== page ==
November 28, 2011

Giving thanks.

I have to say that Thanksgiving has never been my favorite holiday. 

When it comes to the food, yeah it's tasty, but there are other meals (like my family's traditional prime rib Christmas dinner) that I prefer. Also, I don't hate football- but I'd rather go to a game (or tailgate one) than watch it on TV. Also, I went to college nine hours from home, so I haven't spent Thanksgiving with my family since I was 18 years old. 

There are things, of course, about Thanksgiving that suit me just fine. I heart long weekends, for sure. As a grown up, I enjoy the freedom to day-drink and have it be socially accepted. I really have come to love the satisfaction that comes with cooking a big meal (including mastering some family recipes) and watching others enjoy it. I also relish the inevitable food-coma and nap which follow said meal. 

Chiefly, however, over the last nine years Thanksgiving has become a holiday to spend with friends, new and old. None have been with the same exact group of people around the table, or had an identical menu. 
But each has been special, and this year was no exception.

Being an "ex-pat" (as a friend recently called me) in Israel on an all-American holiday unexpectedly made my observance of Thanksgiving imperative. I kind of figured before I left that it wouldn't be a big deal for me this year (there are, after all, plenty of Jewish holidays to celebrate while I'm here), but the opposite was true. All of a sudden I was willing to do whatever it took. 

A friend from my program, Daniel, lives downtown, in an apartment with a full kitchen (something my dorm room is lacking), and graciously offered to host. So I assembled a group of new and old friends and in a true team effort we made it happen. Nicole's roommate Carmel is an incredible chef and offered to help plan/execute the menu if I assisted her. Noa's mom lives in a nearby town with the only grocery store in Israel which sells canned pumpkin (that piece was HUGE) so the pie became a reality. Libbie was looking for a group of Americans to celebrate with, and I was so happy to introduce her to some of my new friends from school- she also donated some bakeware from her grown-up, real-person inventory (thanks, Lib!). We ate like kings, had some drinks, and shared what we are thankful for. 
I was thankful for another Thanksgiving memory that is as unique as it is special.

It was a wonderful way to spend a holiday that has never been my top priority, but has never failed to be one of my favorite memories of the year. I have to admit to a twinge of homesickness. But, at the same time, making Thanksgiving happen this year helped to add another brick to the emotional home being created for me here. Another little piece of this place is mine. So, this year, I'm grateful for the family I'm finding in Israel.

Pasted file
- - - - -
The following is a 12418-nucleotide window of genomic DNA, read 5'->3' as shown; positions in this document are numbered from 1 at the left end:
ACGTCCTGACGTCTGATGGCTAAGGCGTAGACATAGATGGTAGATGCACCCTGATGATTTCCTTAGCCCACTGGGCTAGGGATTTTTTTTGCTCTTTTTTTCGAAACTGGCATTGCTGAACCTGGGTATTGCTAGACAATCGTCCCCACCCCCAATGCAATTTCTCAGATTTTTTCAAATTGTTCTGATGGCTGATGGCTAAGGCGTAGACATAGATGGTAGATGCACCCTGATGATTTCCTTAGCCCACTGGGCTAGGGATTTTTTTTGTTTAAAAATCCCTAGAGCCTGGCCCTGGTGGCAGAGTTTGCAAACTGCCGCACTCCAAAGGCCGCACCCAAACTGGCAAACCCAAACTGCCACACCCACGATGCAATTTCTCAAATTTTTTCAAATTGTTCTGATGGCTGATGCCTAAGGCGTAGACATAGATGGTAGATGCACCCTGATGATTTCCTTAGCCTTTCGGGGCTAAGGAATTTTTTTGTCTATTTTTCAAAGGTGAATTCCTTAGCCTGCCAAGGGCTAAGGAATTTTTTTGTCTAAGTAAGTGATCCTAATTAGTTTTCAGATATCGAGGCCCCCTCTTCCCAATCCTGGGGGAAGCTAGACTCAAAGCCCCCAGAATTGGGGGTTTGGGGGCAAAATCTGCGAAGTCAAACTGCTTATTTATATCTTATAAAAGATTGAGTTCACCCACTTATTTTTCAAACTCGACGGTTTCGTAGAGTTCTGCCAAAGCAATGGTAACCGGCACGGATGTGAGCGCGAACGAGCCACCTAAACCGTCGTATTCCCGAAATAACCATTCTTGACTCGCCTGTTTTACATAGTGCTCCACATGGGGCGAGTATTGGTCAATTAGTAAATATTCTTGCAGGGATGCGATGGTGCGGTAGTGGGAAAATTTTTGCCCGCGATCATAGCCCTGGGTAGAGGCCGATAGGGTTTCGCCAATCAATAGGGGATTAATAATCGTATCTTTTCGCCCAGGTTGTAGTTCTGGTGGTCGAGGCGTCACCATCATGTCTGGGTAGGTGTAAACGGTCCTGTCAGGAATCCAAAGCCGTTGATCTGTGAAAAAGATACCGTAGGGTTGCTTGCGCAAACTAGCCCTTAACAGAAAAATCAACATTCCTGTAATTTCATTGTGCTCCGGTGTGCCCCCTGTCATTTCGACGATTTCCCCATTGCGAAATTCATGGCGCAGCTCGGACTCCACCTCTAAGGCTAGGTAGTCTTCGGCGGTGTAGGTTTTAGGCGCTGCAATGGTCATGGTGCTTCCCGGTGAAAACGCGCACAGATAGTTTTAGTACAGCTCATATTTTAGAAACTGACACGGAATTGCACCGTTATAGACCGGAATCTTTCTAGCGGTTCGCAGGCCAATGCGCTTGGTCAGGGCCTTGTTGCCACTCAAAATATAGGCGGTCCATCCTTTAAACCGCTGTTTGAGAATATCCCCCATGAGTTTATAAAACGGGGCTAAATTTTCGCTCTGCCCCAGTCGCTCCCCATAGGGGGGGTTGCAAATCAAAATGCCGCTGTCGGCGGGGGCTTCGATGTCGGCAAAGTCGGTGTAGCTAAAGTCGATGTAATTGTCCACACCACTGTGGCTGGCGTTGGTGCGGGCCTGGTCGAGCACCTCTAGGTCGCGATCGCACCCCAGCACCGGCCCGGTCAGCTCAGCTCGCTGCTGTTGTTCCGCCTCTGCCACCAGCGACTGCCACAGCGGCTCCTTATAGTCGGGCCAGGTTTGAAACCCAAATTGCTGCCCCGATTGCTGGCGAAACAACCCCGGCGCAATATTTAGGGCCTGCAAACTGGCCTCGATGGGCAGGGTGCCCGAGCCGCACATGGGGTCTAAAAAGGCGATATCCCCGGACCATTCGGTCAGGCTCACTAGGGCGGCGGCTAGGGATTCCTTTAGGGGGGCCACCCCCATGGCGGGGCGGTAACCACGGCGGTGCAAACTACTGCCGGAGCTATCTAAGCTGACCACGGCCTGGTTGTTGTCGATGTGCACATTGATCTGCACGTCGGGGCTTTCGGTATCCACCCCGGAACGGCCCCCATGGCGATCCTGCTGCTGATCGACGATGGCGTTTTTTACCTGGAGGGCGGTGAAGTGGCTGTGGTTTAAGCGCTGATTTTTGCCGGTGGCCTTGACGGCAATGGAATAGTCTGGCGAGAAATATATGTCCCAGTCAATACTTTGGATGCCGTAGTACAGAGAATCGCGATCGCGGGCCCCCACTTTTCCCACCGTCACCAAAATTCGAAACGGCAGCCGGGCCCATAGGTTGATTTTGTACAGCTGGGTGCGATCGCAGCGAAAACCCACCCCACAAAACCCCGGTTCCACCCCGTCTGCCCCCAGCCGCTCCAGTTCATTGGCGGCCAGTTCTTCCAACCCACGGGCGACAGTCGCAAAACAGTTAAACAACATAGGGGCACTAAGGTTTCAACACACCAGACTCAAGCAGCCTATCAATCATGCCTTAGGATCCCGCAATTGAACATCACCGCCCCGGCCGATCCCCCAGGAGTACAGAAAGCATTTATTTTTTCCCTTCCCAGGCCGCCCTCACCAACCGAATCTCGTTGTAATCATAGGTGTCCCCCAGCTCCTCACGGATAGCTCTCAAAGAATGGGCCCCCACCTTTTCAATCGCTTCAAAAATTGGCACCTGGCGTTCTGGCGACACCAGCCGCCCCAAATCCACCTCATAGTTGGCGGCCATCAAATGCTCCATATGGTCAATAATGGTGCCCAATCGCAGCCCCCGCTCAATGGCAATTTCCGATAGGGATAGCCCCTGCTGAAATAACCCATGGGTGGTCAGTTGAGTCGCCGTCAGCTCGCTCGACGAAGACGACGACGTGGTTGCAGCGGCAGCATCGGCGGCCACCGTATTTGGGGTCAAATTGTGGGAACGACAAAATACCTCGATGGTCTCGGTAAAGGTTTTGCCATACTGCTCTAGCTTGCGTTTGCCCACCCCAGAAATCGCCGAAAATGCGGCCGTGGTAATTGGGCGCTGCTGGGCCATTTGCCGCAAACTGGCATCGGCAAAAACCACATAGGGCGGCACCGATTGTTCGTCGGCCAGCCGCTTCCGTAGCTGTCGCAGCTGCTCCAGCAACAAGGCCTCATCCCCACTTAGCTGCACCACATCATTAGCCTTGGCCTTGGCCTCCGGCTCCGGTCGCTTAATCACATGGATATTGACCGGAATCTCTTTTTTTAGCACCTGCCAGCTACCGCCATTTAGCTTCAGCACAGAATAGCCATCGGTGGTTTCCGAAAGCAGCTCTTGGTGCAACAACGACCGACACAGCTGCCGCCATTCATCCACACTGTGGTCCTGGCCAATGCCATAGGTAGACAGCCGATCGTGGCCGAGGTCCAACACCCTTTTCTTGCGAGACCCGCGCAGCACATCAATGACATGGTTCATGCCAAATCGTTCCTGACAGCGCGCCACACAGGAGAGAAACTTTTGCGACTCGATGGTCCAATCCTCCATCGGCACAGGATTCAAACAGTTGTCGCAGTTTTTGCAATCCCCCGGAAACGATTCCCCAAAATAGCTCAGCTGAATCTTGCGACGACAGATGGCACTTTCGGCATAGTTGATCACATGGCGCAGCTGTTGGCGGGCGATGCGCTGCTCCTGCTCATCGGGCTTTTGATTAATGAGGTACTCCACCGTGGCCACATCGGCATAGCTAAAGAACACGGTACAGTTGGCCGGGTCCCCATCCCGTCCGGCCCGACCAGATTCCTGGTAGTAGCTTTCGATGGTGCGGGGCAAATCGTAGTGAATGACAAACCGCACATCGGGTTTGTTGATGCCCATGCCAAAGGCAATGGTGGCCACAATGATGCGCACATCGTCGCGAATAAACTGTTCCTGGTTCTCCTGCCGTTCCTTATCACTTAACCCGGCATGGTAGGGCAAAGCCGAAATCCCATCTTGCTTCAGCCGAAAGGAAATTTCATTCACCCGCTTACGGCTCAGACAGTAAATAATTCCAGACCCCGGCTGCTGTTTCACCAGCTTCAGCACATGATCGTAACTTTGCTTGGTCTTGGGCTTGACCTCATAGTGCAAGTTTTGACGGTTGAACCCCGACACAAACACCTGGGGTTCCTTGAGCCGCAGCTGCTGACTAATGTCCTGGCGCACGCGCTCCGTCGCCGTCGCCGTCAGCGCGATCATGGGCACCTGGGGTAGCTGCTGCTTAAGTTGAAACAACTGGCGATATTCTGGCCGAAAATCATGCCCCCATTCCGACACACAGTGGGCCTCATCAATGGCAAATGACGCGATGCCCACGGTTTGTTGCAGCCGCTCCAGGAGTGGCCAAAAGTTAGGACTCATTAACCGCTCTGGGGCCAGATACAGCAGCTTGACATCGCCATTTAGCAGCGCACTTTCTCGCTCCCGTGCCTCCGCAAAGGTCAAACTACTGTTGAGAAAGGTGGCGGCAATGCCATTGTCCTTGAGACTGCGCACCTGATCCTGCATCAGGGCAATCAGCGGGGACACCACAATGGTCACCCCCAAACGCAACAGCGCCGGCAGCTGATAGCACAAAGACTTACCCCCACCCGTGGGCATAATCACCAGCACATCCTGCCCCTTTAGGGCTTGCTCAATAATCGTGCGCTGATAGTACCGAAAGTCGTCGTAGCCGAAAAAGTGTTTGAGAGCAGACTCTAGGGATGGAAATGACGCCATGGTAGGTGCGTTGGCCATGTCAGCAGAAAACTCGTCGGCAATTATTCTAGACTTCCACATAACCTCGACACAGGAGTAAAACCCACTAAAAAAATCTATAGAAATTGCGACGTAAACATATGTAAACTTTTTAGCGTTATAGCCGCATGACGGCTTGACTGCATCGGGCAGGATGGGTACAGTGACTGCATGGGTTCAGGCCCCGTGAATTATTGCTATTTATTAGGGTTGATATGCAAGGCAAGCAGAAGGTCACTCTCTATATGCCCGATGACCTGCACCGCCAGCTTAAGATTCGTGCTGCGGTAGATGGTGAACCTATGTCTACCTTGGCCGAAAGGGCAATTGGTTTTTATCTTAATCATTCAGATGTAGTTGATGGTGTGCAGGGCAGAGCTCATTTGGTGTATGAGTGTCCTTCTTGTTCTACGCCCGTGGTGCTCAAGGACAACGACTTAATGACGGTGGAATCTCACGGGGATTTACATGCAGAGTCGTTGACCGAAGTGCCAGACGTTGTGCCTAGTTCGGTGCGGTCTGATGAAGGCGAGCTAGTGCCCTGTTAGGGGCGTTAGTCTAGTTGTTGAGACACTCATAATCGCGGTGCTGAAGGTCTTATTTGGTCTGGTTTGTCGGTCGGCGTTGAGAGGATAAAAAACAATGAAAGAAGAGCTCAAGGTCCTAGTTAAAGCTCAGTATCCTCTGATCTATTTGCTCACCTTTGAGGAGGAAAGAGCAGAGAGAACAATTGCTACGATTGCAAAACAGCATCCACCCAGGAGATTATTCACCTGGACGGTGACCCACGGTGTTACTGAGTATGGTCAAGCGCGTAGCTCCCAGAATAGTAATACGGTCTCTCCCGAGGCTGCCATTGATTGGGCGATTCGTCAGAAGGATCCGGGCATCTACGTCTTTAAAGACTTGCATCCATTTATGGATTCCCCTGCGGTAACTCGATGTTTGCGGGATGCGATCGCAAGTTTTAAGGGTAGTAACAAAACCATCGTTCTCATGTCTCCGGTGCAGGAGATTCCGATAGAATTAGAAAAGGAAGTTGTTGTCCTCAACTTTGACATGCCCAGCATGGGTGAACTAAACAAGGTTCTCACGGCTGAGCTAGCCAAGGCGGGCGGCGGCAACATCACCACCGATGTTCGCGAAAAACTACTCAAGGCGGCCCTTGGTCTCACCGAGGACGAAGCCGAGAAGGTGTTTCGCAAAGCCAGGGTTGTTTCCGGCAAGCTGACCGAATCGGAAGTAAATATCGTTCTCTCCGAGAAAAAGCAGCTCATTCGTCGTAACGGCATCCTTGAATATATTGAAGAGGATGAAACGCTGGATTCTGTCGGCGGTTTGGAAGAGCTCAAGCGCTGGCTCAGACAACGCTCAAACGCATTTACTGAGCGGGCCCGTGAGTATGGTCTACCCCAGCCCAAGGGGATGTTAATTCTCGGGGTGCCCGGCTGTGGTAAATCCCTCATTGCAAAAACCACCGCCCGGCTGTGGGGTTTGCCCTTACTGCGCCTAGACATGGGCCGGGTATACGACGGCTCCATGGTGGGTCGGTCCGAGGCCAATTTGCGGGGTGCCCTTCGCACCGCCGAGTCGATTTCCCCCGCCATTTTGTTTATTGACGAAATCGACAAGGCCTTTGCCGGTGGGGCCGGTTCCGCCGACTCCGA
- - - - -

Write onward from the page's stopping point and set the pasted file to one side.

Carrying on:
Thanks to each of you for making this feel a little more like home with each day.

November 22, 2011

I like learning this way.

So today was our second study tour, and this week we learned about areas in and around Jerusalem that have held specific importance in the long history of the Arab-Israeli conflict. Our guide this week was Brig. General (retired) Shalom Harari. He served in the IDF for twenty two years in intelligence (and still performs reserve duty). Now he serves as a senior research fellow at the Internationoal Institute for Counter-Terrorism at the IDC in Herzeliya,  as well as a senior research fellow at the Middle East Media Research Institute (MEMRI). Also- he's totally hardcore. He speaks fluent Arabic (which he whipped out many-a-time today), had his own wireless mic and speaker (which he made someone carry for him all day), and gave us a unique perspective on how the Israeli military works and the realities Israel faces from the enemy of radical Islam.

Here is my photo homage to our teacher:

Our (very full) day began in Letrun- a point along the via Maris (way of the sea) that has been a strategic military location for thousands of years. Located along the natural geographical route from Tel Aviv (on the sea) to Jerusalem, Latrun is high up on a hill and whomever controlled that location was at an advantage to defending their control of the region. Today there is an Israeli military museum at this location- we walked through an old British fortress, wandered through rows of tanks and military equipment and viewed a memorial to the fallen Israeli soldiers from the many wars Israel has endured in her short modern life (which Shalom compared to the Vietnam Memorial in D.C. as far as the structure of the memorial).